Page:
Close Encounters: Chris Hargreaves

Cod Almighty | Article

by Pete Green

25 November 2003

Those fleeting brushes with someone vaguely famous – we've all had them. 80s uber-cow Nina Myskow once waltzed past me at Larnaca airport. Waiting for a bus in the middle of Leeds the last thing I expected was Paul Whitehouse walking past. Terrorvision have pushed-in ahead of me at a Bradford pub. Fame, fame, fatal fame.

And then there are the times when you have had a close unexpected encounter with someone linked with Grimsby Town Football Club. No, not those times you bumped into Tony Gallimore down the Pier. Or you worked at Nisa and your boss was Dudley Ramsden. No, no, none of that. They're all predictable circumstances. We want tales of the unexpected. Chance meetings.

As with most other indie-minded Grimbarians of my generation, the Barge was the first place I did any serious drinking. In the late 1980s a bottle of Newcastle Brown could be had for about £1.20, and if you were still supping out of pocket money then a similarly sized glug of Camerons brown ale was yours for just 90p. As The Smiths, Thin Lizzy and Sham 69 battled it out on the jukebox, there I would sit every night, on the floor if all the seats were filled, outside by the water's edge in the summer; Robert Smith hair backcombed high, downing that cheap booze until I was sick down my best Echo and the Bunnymen overcoat.

The Barge was last place on Earth you would expect to bump into a professional footballer... and sure enough I didn't.

But one night, for reasons the world and I shall never recall, I stumbled past the bus station onto Osborne Street and began a relationship with Swigs that endures fondly to this day. Maybe it was the real ale, maybe I suddenly fancied myself a bit worldly and sophisticated for the goth/punk/metal crowd, or maybe I just liked the idea of being able to leave a pub in the afternoon without the eye-blistering shock of natural light incurring the very real danger of stepping in front of a number 9X bus.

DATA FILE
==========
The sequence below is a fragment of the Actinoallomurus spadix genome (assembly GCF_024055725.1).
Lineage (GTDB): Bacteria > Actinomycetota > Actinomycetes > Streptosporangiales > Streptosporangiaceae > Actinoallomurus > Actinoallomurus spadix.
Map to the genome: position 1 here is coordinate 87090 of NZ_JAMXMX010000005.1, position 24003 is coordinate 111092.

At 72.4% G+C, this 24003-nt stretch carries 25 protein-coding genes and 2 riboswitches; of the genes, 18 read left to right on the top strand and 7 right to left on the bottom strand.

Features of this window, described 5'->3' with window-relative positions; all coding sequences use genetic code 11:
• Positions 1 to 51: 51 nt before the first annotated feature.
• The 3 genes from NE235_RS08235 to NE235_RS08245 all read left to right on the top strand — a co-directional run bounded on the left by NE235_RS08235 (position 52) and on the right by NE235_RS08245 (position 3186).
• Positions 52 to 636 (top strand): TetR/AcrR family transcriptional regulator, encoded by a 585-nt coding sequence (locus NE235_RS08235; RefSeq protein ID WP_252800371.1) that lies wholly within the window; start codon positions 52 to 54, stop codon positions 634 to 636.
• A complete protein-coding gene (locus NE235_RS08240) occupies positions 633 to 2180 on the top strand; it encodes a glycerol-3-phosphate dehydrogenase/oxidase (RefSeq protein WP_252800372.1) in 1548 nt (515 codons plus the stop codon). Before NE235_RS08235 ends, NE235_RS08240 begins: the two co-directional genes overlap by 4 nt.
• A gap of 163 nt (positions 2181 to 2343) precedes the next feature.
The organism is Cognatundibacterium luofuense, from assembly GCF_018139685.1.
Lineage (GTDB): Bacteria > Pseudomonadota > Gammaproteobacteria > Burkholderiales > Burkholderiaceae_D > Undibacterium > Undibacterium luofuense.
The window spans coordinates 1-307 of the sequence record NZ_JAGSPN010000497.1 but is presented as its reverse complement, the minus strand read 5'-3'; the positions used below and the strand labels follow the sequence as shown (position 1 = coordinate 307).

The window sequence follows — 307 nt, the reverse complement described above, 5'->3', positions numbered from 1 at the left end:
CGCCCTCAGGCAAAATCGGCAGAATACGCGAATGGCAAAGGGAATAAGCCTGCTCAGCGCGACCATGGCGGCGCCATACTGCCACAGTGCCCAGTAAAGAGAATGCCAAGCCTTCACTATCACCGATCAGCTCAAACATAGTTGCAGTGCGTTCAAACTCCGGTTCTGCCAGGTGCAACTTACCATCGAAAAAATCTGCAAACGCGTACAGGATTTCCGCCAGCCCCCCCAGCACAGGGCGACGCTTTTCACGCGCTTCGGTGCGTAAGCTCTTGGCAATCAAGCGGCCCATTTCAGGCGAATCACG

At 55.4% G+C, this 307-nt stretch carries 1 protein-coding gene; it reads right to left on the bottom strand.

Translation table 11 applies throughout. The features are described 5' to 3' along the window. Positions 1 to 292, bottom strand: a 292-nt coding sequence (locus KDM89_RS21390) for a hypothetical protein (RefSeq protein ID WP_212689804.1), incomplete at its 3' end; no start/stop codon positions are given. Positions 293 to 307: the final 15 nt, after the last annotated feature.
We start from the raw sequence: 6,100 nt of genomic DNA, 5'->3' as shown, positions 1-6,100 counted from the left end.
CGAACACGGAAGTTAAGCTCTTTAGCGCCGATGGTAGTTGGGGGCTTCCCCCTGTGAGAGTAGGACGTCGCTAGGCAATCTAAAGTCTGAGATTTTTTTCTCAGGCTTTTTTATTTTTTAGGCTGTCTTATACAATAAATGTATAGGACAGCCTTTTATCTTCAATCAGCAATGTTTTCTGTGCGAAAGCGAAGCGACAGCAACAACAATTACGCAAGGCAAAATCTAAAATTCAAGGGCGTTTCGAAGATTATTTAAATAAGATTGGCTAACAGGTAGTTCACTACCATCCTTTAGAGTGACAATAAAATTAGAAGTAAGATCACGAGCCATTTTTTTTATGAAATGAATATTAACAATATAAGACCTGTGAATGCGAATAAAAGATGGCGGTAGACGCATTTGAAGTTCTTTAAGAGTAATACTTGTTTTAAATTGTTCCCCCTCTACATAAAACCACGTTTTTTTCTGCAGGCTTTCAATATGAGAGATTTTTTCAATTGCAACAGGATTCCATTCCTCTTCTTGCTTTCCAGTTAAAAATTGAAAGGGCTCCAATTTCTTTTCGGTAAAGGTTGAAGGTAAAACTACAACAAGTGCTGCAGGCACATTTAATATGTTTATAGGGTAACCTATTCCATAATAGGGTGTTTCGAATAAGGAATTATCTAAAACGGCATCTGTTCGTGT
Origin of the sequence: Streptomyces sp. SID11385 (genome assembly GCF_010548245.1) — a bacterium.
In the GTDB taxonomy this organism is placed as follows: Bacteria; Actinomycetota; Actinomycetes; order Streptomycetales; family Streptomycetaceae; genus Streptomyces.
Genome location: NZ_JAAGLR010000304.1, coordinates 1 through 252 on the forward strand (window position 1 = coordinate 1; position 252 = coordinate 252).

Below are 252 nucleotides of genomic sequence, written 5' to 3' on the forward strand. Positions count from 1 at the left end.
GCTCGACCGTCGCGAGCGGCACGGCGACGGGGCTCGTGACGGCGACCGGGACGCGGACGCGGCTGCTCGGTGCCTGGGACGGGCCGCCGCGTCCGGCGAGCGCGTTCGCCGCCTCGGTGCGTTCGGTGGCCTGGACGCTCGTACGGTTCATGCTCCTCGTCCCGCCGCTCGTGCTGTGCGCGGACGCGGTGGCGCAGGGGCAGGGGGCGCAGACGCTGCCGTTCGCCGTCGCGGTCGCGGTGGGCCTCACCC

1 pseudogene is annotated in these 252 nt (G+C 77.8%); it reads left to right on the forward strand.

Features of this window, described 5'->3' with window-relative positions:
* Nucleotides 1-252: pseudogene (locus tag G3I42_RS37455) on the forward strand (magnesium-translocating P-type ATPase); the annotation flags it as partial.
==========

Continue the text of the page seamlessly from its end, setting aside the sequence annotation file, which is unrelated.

I didn't particularly anticipate a professional footballer in Swigs either, so it was with some wonder that I beheld the appearance one night of Paul Reece and Chris Hargreaves.

Reece was remarkably short for a goalkeeper - five foot eight, I think - but had shown signs of becoming another inspired Alan Buckley acquisition, compensating with agility for his lack of stature and promising to fill the Steve Sherwood-shaped hole in our lives. Hargreaves, though he occupies a midfield spot for Northampton these days, was then a non-striking striker in the classic Buckley mould (he scored five goals for Town in 51 league appearances).

Without quite becoming part of the furniture, the Town twosome showed up regularly at Swigs (never drinking to excess, I might add). The occasion that stands out in my memory was when Hargreaves loped in to share, if not drown, his sorrows with some mates on returning from a disastrous loan at Scarborough, where he managed to pick up a red card and broken leg within the space of a fortnight.

The player drifted to Hull on a free in 1993, a few months after I'd slipped away to uni in Birmingham, where a West Brom fan called Stu would later become my bezzie largely by virtue of some drunken nights watching the USA World Cup. I ended up accompanying him to the Hawthorns a fair bit, first of all as a rubbish Keith Burkinshaw side spearheaded by Andy Hunt and Bob Taylor struggled to retain first division status - and then as Buckley defected, improving the WBA team but winning few friends.

One of Buckley's sins, as the fans saw it, was his well-documented reliance on players he'd already worked with elsewhere. Even those he had once offloaded were not beyond redemption, and before very long both Reece and Hargreaves turned up for tours of duty in the Black Country.

They were no more destined for greatness there than Buckley himself, though, and there you might expect this tale to end as the players moved on without my ever seeing them down the pub. You would reckon without the house Stu rented round the corner from me a few years later, however - where I ended up spending New Year's Eve in 1999 - and specifically a conversation he once had with the bloke next door.

"Albion fan, then, are you? Albion player used to live in your house. Never played for 'em much though. Ended up at Hereford, I think it was. Hargreaves, that was him."

So that's my encounter with Chris Hargreaves. Not that close, maybe, but drinking in the same pub and ten years later seeing in the millennium in his old house is reason enough to conclude that his children and mine will intermarry or something.

If you have a close encounter to recount to our readership, drop us a line through the feedback page. We'd like to hear about it.